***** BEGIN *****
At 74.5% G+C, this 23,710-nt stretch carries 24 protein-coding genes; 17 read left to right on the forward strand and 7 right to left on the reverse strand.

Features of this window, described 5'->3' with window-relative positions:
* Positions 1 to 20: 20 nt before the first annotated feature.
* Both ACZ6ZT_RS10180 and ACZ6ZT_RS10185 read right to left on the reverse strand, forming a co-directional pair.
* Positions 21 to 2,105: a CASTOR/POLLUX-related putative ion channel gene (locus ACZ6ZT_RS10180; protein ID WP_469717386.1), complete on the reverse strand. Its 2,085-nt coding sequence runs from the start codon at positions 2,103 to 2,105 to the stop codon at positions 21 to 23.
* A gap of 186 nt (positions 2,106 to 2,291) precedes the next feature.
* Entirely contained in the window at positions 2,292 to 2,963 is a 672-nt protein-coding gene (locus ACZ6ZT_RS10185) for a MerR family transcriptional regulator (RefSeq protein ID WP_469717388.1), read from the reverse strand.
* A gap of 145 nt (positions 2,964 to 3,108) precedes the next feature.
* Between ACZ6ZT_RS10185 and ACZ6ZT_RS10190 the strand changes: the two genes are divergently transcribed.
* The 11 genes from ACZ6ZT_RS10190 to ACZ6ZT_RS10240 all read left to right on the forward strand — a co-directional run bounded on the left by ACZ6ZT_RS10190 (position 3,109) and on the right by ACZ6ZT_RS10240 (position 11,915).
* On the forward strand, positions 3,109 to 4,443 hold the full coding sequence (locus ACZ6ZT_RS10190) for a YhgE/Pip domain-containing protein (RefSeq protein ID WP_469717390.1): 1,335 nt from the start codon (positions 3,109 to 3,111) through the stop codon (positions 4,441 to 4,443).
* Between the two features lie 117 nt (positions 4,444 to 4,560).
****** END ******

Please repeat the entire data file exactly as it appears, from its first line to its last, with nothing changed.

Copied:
At 74.5% G+C, this 23,710-nt stretch carries 24 protein-coding genes; 17 read left to right on the forward strand and 7 right to left on the reverse strand.

Features of this window, described 5'->3' with window-relative positions:
* Positions 1 to 20: 20 nt before the first annotated feature.
* Both ACZ6ZT_RS10180 and ACZ6ZT_RS10185 read right to left on the reverse strand, forming a co-directional pair.
* Positions 21 to 2,105: a CASTOR/POLLUX-related putative ion channel gene (locus ACZ6ZT_RS10180; protein ID WP_469717386.1), complete on the reverse strand. Its 2,085-nt coding sequence runs from the start codon at positions 2,103 to 2,105 to the stop codon at positions 21 to 23.
* A gap of 186 nt (positions 2,106 to 2,291) precedes the next feature.
* Entirely contained in the window at positions 2,292 to 2,963 is a 672-nt protein-coding gene (locus ACZ6ZT_RS10185) for a MerR family transcriptional regulator (RefSeq protein ID WP_469717388.1), read from the reverse strand.
* A gap of 145 nt (positions 2,964 to 3,108) precedes the next feature.
* Between ACZ6ZT_RS10185 and ACZ6ZT_RS10190 the strand changes: the two genes are divergently transcribed.
* The 11 genes from ACZ6ZT_RS10190 to ACZ6ZT_RS10240 all read left to right on the forward strand — a co-directional run bounded on the left by ACZ6ZT_RS10190 (position 3,109) and on the right by ACZ6ZT_RS10240 (position 11,915).
* On the forward strand, positions 3,109 to 4,443 hold the full coding sequence (locus ACZ6ZT_RS10190) for a YhgE/Pip domain-containing protein (RefSeq protein ID WP_469717390.1): 1,335 nt from the start codon (positions 3,109 to 3,111) through the stop codon (positions 4,441 to 4,443).
* Between the two features lie 117 nt (positions 4,444 to 4,560).